Monday, 9 December 2013

9 Habits That Make Allergies Worse

Here are some habits which allergy sufferers may not be aware that are harming them in the long run. Take a look - are you practising any of these habits? If you are, its time to make a change in the coming new year!
1. Stressful work deadlines
Stress hormones may stimulate the production of IgE, blood proteins that cause allergic reactions, says study author Janice Kiecolt-Glaser, PhD. If you’re under stress, get enough sleep. A sleep deficit can worsen both allergy symptoms and stress, she says.
Indeed, I noticed this pattern for myself. Whenever I lack sleep, my allergy will flare up.
2. Alcohol
Alcohol can raise the risk of perennial allergic rhinitis by 3% for every additional alcoholic beverage consumed each week, Danish researchers found. One potential reason: Bacteria and yeast in the alcohol produce histamines, chemicals that cause tell tale allergy symptoms like stuffy nose and itchy eyes. Avoid alcohol when your symptoms are acting up, says Richard F. Lockey, MD, director of the division of allergy and immunology at the University of South Florida College of Medicine.
This is not a big problem for me as I'm not a heavy drinker. I only drink on some occasions and do not consume a lot of it.
3. Waiting too long to take medicine
Medications that block histamines work best before you’re even exposed to allergens, says allergist James Sublett, MD, a spokesperson for the American College of Allergy, Asthma, and Immunology. Start medication a couple of weeks before the season commences or before you’ll be around allergens.
4. A not-hot-enough washing machine
In a South Korean study, laundering cotton sheets at 140°F killed 100% of dust mites, while a warm 104°F wash destroyed just 6.5%.
Very hot water may damage the bedding sheets for some, so I highly recommend using anti dust mite bedding cover instead. I am using them and they are a life-saver!
5. Houseplants that make you sneeze
More than 75% of hay fever sufferers are allergic to at least one common houseplant, found a Belgian study. Allergens in plant sap can diffuse into the air and set off your sniffling. Though any potted greens can be trouble, researchers found that ficus, yucca, ivy, palm, orchid, and fern varieties are most irritating to allergy-prone people.
Here's some tips on allergy-friendly gardening.
6. Skipping medication in the evening
One time not to forget your allergy med? Before bed—so the medication will be circulating in your bloodstream early the next day. Symptoms such as sneezing, weepy eyes, and runny nose peak in the morning, says Richard J. Martin, MD, chair of the department of medicine at National Jewish Medical and Research Center in Denver.
I am allergic to dust mite, so I can't tell when I will get into contact with one and trigger my allergy, unlike seasonal allergy. If I have a very, very important event to attend to in the morning (when my allergy tends to be the worst) and no way I want to risk having my allergy act up, I will take the antihistamine just before sleep. Be careful which type of antihistamine you take before sleep though. Some may cause insomnia. Check out my experience here.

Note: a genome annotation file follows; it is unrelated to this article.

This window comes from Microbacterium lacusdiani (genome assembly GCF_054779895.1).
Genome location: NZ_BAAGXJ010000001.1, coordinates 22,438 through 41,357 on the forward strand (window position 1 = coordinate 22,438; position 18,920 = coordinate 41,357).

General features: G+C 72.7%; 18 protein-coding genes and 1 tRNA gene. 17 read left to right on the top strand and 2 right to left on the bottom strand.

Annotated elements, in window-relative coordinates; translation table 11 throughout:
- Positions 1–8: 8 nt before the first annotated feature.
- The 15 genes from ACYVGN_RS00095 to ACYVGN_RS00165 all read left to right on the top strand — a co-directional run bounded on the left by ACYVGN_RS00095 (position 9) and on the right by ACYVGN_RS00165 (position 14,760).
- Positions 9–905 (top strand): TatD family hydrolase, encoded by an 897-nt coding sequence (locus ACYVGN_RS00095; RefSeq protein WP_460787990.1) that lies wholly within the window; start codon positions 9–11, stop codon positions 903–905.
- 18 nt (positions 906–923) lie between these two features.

7. Water workouts in an indoor pool
Chlorine-filled lap lanes can wreak havoc on your system. Used to disinfect, chlorine is highly irritating to the skin, eyes, and respiratory tract, says Prevention advisor Andrew Weil, MD. And a recent study in the journal Pediatrics found that teens who log more than 100 hours in a chlorinated pool have a 3 to 7 times higher risk of developing hay fever, compared with swimmers who dunk in chlorine-free pools
Try outdoor pool where the gas is more readily dispersed and wear goggles to protect your eyes.

8. Smoking & being around friends who smoke
Cigarettes—with their numerous toxic chemicals and irritants—are nasty for everyone, but allergy sufferers may be especially sensitive, according to the National Institute of Environmental Health Sciences. In fact, one Japanese study of teenage students found that more than 80% of those who came from homes where family members smoked heavily showed signs of nasal allergies.

I hate the smell of cigarette smoke! And I find it very inconsiderate of those who smoke in areas where they are not legally supposed to e.g inside the lift.

9. Showering in the morning only
If you’re prone to pollen allergies, slip off your shoes, throw your clothes in the hamper, and shower as soon as you get home to avoid dragging particles all over your home. That’s because hidden pollen particles can get trapped on your body, hair, clothes, and shoes—continuing to trigger symptoms after you’ve returned indoors.

Adapted from:


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